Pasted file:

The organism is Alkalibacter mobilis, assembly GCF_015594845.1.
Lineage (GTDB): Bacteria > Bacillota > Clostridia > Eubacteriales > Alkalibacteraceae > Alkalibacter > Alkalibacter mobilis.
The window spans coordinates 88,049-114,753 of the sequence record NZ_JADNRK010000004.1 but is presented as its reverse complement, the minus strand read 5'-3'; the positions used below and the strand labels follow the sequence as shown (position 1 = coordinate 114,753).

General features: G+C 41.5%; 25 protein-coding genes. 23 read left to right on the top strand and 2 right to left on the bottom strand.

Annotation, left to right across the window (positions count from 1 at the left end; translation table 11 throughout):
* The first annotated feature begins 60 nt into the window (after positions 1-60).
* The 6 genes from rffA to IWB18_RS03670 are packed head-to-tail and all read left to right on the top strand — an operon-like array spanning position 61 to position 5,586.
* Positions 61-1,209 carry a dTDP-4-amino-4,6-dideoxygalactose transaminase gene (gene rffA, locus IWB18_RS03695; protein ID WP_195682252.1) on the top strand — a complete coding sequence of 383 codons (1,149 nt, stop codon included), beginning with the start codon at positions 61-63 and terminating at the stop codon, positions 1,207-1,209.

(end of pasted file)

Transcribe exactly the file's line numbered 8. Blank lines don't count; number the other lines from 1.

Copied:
* Positions 61-1,209 carry a dTDP-4-amino-4,6-dideoxygalactose transaminase gene (gene rffA, locus IWB18_RS03695; protein ID WP_195682252.1) on the top strand — a complete coding sequence of 383 codons (1,149 nt, stop codon included), beginning with the start codon at positions 61-63 and terminating at the stop codon, positions 1,207-1,209.